3 The bearing capacity factor N q is dependent on the angle of internal friction ( ) of the cohesionless soil. When a value for the friction angle is provided the graph (N q vs ) in Figure 2 can be used to determine the value of N q. = Angle of internal friction N = Blow count per ASTM D 1586 Standard Penetration Test The estimated value of the angle of internal friction from the above relationship and Figure 2 can be used to estimate the bearing capacity factor N q. Mixed or c  Soil Determination of helix ultimate bearing capacity in a mixed soil is accomplished by using the following equation. Q h = = A h (CN c + q'n q ) A h (CN c + 'dn q ) Angle of Internal Friction Figure 2 The curve given in Figure 2 is adapted from work by Meyerhof (1976). It is based on the following equation, which is Meyerhof s N q values divided by two for long term applications. N q = 0.5 ( 12 x ) /54 N q = Bearing capacity factor for noncohesive component of soil = Angle of internal friction When the angle of internal friction is not known, but blow counts from ASTM D 1586 Standard Penetration Tests are available, then the following relationship can be used to estimate the angle of internal friction. This relationship is based on empirical data provided by Bowles (1968). Again, it is suggested that results be used with caution. The terms in this equation are as defined in above sections. The use of this equation is fairly uncomplicated when accurate values are available for both the cohesion and friction terms of the equation. However, it is recommended that another approach be taken when accurate values are not available for both terms of the equation. One suggestion is to first consider the soil as cohesive and determine capacity. Then consider the same soil as cohesionless and determine capacity. Finally, take the lower of the two results and use that as the soil bearing capacity. APPLICATIONS Compression The Total Ultimate Helix Compression Capacity (Q bc ) for a helical pile is calculated as the sum of the individual helix capacities (Q h ). Individual helix capacity in soil is determined by calculating the bearing capacity at each helix. The Recommended Total Ultimate Compression Capacity (Q hc ) is the total ultimate compression capacity of the helical pile such that no individual helix exceeds the mechanical strength (Q s ) of the helix plate. In soft or loose soil conditions (Nvalue of less than 4), columnar buckling of the shaft may control the total ultimate compression capacity. = 0.28 N Tension The Total Ultimate Helix Tension Capacity (Q bt ) for a helical anchor is calculated the same as for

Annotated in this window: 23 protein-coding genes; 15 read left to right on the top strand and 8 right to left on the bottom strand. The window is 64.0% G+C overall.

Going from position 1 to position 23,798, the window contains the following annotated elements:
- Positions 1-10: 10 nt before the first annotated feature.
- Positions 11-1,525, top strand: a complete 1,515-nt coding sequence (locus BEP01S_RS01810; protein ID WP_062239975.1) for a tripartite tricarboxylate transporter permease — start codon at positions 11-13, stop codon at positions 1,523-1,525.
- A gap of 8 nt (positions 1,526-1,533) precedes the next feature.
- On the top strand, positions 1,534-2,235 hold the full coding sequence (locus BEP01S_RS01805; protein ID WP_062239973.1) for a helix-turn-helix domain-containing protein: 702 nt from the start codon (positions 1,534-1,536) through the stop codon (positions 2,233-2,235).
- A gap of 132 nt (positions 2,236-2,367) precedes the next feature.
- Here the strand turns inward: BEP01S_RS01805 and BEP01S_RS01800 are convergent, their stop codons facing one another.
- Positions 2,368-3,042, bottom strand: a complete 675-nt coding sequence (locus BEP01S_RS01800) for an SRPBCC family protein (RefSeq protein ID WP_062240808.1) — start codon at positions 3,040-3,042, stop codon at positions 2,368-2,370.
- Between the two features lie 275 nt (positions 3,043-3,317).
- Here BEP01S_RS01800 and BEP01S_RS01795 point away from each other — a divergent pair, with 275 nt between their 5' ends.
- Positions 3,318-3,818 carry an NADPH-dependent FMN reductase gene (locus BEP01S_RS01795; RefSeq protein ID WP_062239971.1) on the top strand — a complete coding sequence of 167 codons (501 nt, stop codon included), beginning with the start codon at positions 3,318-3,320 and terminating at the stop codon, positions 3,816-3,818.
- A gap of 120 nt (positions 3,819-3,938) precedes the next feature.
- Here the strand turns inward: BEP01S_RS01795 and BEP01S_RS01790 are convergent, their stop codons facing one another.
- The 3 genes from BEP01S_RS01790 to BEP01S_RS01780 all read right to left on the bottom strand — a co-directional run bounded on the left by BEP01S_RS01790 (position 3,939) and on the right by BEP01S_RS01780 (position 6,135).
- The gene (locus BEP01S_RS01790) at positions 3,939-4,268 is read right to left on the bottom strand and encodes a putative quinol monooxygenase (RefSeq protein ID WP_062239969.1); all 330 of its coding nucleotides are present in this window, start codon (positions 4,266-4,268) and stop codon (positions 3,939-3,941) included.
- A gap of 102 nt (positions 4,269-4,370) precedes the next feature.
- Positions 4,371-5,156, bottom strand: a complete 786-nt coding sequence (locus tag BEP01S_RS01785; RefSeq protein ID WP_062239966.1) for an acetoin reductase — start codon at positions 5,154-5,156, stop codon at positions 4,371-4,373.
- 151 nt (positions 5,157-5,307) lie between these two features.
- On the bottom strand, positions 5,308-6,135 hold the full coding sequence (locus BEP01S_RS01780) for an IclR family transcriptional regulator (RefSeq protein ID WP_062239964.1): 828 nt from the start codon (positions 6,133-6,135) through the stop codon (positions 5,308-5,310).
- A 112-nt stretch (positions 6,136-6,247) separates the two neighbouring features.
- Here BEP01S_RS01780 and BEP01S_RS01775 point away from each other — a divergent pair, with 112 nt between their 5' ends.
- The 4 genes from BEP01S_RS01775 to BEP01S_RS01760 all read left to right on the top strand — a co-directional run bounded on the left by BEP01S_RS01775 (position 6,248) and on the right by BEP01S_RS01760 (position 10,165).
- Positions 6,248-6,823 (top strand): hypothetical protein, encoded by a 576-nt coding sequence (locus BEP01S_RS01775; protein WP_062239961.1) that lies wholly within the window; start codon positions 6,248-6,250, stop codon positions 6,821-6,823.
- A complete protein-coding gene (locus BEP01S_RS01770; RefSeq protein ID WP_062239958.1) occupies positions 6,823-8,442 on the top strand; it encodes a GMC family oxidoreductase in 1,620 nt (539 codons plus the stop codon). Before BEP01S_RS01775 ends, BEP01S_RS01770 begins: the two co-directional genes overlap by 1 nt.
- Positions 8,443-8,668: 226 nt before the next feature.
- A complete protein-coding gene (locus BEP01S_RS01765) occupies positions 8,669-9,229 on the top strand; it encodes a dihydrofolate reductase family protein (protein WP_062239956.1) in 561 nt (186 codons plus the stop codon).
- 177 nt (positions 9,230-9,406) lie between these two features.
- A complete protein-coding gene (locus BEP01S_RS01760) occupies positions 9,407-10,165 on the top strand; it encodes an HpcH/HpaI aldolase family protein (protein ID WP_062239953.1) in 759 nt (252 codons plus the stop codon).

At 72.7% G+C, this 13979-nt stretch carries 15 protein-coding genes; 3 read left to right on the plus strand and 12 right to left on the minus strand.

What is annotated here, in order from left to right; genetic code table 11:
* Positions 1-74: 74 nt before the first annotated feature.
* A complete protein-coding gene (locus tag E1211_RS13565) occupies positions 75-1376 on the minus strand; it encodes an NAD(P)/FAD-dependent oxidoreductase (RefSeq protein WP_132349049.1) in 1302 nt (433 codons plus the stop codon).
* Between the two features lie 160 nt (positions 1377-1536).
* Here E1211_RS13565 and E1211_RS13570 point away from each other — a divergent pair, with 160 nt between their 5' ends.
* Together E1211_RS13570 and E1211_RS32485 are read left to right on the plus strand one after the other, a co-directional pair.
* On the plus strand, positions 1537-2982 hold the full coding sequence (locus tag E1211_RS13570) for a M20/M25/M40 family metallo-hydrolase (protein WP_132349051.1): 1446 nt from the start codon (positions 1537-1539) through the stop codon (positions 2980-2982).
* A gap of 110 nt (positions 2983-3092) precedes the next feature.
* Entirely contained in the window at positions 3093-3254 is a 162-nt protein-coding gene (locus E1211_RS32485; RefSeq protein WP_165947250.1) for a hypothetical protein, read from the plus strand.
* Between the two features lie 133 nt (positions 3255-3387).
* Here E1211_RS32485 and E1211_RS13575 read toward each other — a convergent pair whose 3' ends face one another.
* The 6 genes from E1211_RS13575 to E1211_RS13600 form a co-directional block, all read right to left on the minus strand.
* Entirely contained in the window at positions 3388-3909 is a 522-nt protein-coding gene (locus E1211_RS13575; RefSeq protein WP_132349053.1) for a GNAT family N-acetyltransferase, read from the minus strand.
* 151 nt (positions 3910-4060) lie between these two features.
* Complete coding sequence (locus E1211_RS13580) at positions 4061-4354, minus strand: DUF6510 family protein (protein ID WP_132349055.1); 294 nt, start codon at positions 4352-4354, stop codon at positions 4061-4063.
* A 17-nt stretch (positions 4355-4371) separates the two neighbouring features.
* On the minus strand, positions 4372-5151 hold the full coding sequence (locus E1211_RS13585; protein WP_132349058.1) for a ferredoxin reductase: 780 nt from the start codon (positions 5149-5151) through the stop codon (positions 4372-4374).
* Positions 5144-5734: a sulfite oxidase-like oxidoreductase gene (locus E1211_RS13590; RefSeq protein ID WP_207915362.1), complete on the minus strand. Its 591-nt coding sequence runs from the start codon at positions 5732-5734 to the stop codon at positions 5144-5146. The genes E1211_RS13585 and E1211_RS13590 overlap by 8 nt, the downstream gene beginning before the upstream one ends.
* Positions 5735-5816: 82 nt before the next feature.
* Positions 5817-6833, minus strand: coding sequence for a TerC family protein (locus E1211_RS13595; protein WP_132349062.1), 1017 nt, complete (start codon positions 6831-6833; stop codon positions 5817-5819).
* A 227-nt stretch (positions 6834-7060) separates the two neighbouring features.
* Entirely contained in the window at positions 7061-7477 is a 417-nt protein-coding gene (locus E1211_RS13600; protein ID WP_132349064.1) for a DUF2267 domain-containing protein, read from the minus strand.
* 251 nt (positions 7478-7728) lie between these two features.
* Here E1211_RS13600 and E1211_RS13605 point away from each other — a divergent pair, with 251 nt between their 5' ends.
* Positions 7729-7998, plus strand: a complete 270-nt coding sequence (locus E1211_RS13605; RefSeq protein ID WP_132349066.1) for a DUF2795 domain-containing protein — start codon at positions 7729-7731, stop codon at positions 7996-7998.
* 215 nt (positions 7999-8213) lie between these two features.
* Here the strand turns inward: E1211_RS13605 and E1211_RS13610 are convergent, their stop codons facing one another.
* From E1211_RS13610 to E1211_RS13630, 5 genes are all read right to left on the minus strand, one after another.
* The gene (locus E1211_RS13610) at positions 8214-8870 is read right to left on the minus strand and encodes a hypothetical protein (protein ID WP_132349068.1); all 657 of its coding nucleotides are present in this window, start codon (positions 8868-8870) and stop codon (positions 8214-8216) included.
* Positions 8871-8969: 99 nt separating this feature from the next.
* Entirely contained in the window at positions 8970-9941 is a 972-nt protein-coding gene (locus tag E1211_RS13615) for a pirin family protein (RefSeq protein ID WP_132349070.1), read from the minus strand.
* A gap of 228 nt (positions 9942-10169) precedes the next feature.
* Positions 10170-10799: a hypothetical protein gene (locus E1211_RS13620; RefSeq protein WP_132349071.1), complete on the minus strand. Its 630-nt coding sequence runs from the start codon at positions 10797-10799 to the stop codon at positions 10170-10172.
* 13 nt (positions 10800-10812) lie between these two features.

4 a helical pile, except the individual helix capacity (Q h ) is determined by calculating the bearing capacity above the helix. The Recommended Total Ultimate Tension Capacity (Q ht ) is the total ultimate tension capacity of the helical anchor such that no individual helix exceeds the mechanical strength (Q s ) of the helix plate. Alternate Approach Another common design theory is to take the bearing area of one helix, and then add the shear capacity of a cylinder of soil between top and bottom helix plates. [Editor s note: This section is a late addition and will need to be expanded upon depending on group feedback] INSTALLATION TORQUE A simple, industry accepted and reasonably accurate method to estimate the ultimate capacity of helical anchors and piles is called installation torque vs. capacity correlation, an empirical method originally developed by the A.B. Chance Company over 40 years ago. Precise definition of the relationship for all possible variables remains to be achieved. However, simple empirical relationships have been used for a number of years. The principle is: As a helical anchor/pile is installed (screwed) into increasingly denser soil, the resistance to penetration, called installation torque, is measured. The higher the resistance encountered, the higher the torque required, and therefore, the higher the axial capacity. The following torque/capacity relationship is cited by Hoyt and Clemence (1989): Qu = Kt x T Qu = Ultimate uplift capacity (lb. (kn)) Kt = Empirical torque factor (ft 1 (m 1 )) T = Average installation torque (lb.ft. (knm)) The value of Kt may range from 3 to 20 ft 1 (10 to 66 m 1 ), depending on soil conditions and anchor/pile design (principally the shaft size and shape). FRICTION CAPACITY METHODOLOGY The following section describes the theories generally used to calculate the theoretical capacity of piles due to friction along the shaft. In the case of slender shaft (less than 3 inch [76 mm] helical anchor/piles, friction capacity along the shaft is generally not calculated. However, friction capacity is significant enough to calculate when the shaft size exceeds 31/2 inch (89 mm). The general equation is: Q f Where: B f s L f = [ Bf s L f ] = Diameter of steel, or concrete pile column = Sum of friction and adhesion between soil and pile = Incremental pile length over which B and f s are taken as constant There are several empirical methods available to calculate skin friction along a pile shaft. Two design methodologies are explained below: Gouvenot Method Gouvenot reported a range of values for skin friction of concrete/grout anchors and micropiles both under pressure and without pressure based on a number of field load tests. Helical piles with grouted shafts are installed without pressure. The soil conditions are divided into three categories based on friction angle ( ) and cohesion (C). The equations used to calculate f s are: Type I: Sands and gravels with 35 < < 45 and C = 0: f s = o tan Where: o = Mean normal stress for the concrete/grout column Type II: Mixed soils; fine loose silty sands with 20 < < 30 and sandy clays with 205 lb/ft 2 < C < 1024 lb/ft 2 (9.8 kpa < C < 49 kpa): f s = o sin + C(cos ) Type III: Clays and marls with 1024 lb/ft 2 < C < 4096 lb/ft 2 (49 kpa < C < 196 kpa) f s = C Where: 1024 lb/ft 2 < C < 2048 lb/ft 2 (49 kpa < C < 98 kpa) And f s = 2048 lb/ft 2 (98 kpa) Where: 2048 lb/ft 2 < C < 4096 lb/ft 2 (98 kpa < C